Gent Marathon 2015

The Marathon Committee invites a team of athletes each year to take part in the Gent Marathon, to be held on 28th March this year. The invitations are not done on the basis of “fastest first”, nor solely on the basis of race and time trial results, the intention is to give as many young athletes as possible an experience of racing internationally at some stage between their U15 and U17 racing years.

If you would like to be considered for the team this year, and you fit within the criteria listed below, please speak to your parents and coach, and fill in this online availability form BY THE DEADLINE OF 27TH FEBRUARY (n.b. this is not the same as the full internationals availability form)

Athletes invited to be part of this team:-

  • Have not yet been selected as a full international in marathon, or been invited to be part of the Gent marathon team in previous years
  • Have participated as much as possible in marathon events in the preceding autumn/winter, from the National Championships until the end of February, and have participated in at least one regional winter training day, or regional winter race
  • As a priority, are classified as u15 or u16 in the year of the race (2015), although younger and older athletes may be considered
  • In the opinion of the MRC, would benefit from the learning experience of taking part in an international marathon race at this stage in their athletic development

There are a total of 20 athlete places available for the 2015 event: last year the team comprised 10x U16M K1, 8 x U16F K1 and 2x U16 M C1. The case for all athletes will be considered equally with no quotas set for gender or craft, and consideration made for the accommodation available which usually splits boys/girls into groups of four.

Race Organisers Notes: advice on starts

The annual Race Organisers letter is sent out in February with the arrival of the new Racing Handbook, and outlines any changes in rules or guidance that organisers need to know about. With the recent discussion on the MRC’s desire to improve the fairness of starts, here is the section on guidance for starters:-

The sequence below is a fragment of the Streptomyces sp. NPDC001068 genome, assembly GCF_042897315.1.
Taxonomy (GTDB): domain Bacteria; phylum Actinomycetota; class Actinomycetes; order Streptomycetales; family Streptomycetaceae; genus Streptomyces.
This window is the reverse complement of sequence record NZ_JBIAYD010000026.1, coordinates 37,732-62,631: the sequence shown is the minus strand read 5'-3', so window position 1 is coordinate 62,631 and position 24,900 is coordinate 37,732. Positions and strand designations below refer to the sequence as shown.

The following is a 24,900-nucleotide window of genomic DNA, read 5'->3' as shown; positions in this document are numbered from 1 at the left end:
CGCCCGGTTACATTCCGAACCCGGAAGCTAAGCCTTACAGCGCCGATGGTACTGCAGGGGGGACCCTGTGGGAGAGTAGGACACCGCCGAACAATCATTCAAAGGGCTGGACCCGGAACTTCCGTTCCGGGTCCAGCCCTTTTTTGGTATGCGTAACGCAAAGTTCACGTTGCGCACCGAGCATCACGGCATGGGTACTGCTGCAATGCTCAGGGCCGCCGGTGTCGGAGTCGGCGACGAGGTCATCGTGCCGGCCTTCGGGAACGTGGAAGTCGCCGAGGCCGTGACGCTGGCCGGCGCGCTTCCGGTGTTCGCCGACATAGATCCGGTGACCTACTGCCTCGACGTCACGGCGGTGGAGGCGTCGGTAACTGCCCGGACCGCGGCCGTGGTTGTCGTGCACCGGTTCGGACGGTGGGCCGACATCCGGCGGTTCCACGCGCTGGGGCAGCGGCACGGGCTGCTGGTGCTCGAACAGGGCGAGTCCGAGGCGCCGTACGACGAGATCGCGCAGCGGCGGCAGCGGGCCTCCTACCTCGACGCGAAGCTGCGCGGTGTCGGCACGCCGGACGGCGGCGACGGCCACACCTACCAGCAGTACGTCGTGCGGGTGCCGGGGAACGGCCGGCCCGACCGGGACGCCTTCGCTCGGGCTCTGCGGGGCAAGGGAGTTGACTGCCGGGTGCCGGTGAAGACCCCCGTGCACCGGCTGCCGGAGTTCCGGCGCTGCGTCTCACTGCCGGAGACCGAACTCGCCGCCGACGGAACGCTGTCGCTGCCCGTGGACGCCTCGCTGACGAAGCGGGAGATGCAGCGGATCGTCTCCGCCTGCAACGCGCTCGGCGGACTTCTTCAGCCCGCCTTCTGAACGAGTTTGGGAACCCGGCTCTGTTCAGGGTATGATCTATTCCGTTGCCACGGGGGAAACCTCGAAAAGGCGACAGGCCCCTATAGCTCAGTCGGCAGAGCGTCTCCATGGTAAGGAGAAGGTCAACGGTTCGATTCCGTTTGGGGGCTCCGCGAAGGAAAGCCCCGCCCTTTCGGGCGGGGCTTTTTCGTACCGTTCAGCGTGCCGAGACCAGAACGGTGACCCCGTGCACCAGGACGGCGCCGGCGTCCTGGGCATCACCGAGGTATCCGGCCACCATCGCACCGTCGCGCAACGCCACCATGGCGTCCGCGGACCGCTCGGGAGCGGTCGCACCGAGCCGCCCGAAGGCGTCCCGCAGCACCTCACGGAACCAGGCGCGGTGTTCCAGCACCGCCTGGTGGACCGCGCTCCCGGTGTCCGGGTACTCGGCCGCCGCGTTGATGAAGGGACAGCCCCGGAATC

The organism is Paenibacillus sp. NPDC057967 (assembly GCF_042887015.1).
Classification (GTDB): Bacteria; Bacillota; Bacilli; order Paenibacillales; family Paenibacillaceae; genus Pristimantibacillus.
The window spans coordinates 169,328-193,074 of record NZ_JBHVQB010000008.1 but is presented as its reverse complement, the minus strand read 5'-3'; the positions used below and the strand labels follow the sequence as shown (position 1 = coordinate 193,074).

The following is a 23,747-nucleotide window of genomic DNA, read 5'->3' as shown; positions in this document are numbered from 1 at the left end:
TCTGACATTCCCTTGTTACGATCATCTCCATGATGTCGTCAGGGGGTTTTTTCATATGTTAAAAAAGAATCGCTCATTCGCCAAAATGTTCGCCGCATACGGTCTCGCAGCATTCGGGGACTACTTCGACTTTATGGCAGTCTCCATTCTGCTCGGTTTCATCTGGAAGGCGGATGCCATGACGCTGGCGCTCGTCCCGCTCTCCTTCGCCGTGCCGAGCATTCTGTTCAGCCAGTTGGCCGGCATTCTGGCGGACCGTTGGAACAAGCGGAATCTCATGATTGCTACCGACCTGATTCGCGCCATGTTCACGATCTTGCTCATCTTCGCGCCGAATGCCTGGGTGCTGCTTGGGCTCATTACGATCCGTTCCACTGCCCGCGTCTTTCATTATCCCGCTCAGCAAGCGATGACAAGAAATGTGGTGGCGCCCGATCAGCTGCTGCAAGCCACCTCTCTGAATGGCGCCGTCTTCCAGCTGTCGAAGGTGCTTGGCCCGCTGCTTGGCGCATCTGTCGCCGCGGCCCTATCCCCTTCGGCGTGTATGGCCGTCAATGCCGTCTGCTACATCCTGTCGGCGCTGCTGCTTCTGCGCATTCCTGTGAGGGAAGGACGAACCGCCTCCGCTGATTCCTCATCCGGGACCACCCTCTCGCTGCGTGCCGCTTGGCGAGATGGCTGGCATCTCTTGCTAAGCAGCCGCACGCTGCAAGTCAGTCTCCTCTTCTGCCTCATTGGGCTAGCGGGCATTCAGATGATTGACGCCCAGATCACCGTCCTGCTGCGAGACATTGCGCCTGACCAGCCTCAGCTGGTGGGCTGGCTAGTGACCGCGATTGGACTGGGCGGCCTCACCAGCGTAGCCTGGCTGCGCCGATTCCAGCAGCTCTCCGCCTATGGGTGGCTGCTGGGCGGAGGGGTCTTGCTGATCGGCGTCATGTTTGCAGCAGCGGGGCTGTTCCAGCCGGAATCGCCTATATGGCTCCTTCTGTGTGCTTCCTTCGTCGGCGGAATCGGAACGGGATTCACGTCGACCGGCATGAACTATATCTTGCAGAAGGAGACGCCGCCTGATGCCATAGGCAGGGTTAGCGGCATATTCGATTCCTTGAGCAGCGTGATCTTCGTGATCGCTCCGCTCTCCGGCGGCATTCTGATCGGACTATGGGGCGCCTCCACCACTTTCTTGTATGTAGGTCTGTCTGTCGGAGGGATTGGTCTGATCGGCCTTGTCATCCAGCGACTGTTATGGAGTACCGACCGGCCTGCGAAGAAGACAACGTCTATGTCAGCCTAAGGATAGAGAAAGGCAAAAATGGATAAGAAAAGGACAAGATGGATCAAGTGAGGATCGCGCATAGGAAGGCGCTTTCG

The start of any race is critical and fairness and consistency is our aim. It is therefore highly important that you carry out procedures and endeavour to ensure everybody has a fair start.

The rules that will apply for a major competition are already laid down in the racing rules and included in the year book. They can and should equally apply to ANY race. Once competitors who push the line or jump the start realise that that will get a 2 minute penalty, or be disqualified and asked to leave the start line, they will start to comply with your instructions.

Our aim is to make these rules the standard to which every race organiser works.

Some important points come from these rules which should be noted and applied on all starts:-

  • If you control the boats at a no more than ‘walking pace’ as they come up to the line, then it is more likely you will control them on the line.
  • Make sure that your ‘marshalling line’ is not too close to the actual start line.
  • Do not ‘hold’ paddlers on the start line for too long – this will merely result in them ‘pushing’ it. Bring them very slowly up to the line and start the race quickly when there.
  • If the majority of boats advance over the line – the only way to bring them back is often to get them ALL to paddle round and start again.
  • Do not penalise those who comply with your instructions and are on the line; by starting the race when others are clearly in front of the line….bring those paddlers back round. Be prepared to warn twice and then penalise with a 2 minute penalty or disqualify.
  • Refer to boats by their numbers or by the club colours not by the paddlers name and be prepared to record – or have an assistant record – any penalties given – by boat number. 
  • If you issue a penalty it must apply – it cannot then be ignored or withdrawn. If you disqualify a paddler do not start the race until he/she has removed themselves from the line and preferably from the water.
  • Do not tell paddlers that there is ‘ 1 minute to go’ and them start them before a full minute has elapsed. Be consistent…if you say you will not start them for 2 minutes – make sure it is a full two minutes before you do start them.
  • Have a whistle ready to blow if there is a false start and you are recalling the whole race – make sure that the paddlers know that is what a whistle means – STOP – there has been a total false start – come back to the line.
  • If you have paddlers ‘hanging back’ well behind the actual start line – give them the opportunity once to come up to the line – if they are unwilling to do so after being asked, then concentrate on the front line to retain control and accept that those behind the line are more comfortable in the ‘second line’ position.
  • You are within your rights as a starter of an event to ‘warn’ coaches and spectators who are blatant in trying to encourage their paddlers to ignore your instructions and ‘push’ the start. Do not be afraid to do so.


Handicap Score Calculator

The Elmbridge Handicap system is an extremely well-established way of benchmarking an individual’s performance level using one distance, and using it to predict their performance (and those of others) over other distances. The GB marathon team training group is using Handicap scores this winter as a way of helping athletes measure their current performance and set targets, but it can be applied to paddlers at all levels.

Click here (for a revised version based on 1 sec/minute not 1 sec/250m), with instructions, that you can use to apply handicap scores to your own races or time trials.